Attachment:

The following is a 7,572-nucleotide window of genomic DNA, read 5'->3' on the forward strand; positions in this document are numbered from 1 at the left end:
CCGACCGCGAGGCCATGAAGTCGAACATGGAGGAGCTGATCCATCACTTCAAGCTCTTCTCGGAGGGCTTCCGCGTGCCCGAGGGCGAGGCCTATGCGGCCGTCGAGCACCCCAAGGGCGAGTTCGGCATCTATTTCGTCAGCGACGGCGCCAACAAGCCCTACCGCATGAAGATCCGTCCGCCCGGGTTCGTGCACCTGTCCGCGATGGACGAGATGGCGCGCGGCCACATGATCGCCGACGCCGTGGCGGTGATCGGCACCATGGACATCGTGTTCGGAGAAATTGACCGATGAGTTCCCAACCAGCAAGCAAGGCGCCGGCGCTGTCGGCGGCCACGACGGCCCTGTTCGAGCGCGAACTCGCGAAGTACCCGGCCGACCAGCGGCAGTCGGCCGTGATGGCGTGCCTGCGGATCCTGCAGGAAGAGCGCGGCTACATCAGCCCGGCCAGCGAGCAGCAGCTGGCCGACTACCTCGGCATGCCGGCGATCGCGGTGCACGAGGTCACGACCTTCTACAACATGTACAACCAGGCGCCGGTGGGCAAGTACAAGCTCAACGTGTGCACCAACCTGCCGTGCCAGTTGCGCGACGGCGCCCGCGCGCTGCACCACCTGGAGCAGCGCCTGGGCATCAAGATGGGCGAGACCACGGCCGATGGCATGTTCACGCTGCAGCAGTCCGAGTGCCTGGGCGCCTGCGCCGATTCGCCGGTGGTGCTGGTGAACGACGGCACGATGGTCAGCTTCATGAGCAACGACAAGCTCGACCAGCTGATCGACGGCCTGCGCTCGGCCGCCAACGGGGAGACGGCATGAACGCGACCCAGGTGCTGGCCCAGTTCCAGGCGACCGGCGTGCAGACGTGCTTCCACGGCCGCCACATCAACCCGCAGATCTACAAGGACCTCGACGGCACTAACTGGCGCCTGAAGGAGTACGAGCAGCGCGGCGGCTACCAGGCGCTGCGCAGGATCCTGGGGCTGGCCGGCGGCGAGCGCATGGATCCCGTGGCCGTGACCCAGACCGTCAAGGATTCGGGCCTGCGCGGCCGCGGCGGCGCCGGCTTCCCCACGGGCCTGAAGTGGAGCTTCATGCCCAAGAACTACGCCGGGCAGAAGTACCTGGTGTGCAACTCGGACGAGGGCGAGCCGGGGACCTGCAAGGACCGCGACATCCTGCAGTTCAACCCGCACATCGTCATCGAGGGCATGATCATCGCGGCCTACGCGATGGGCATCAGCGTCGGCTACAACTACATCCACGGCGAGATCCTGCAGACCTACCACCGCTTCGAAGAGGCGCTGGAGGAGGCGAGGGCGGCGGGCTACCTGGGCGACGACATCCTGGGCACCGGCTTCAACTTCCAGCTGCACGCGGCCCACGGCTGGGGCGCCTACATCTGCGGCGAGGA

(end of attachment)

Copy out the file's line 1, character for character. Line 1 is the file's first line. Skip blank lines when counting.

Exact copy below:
The following is a 7,572-nucleotide window of genomic DNA, read 5'->3' on the forward strand; positions in this document are numbered from 1 at the left end: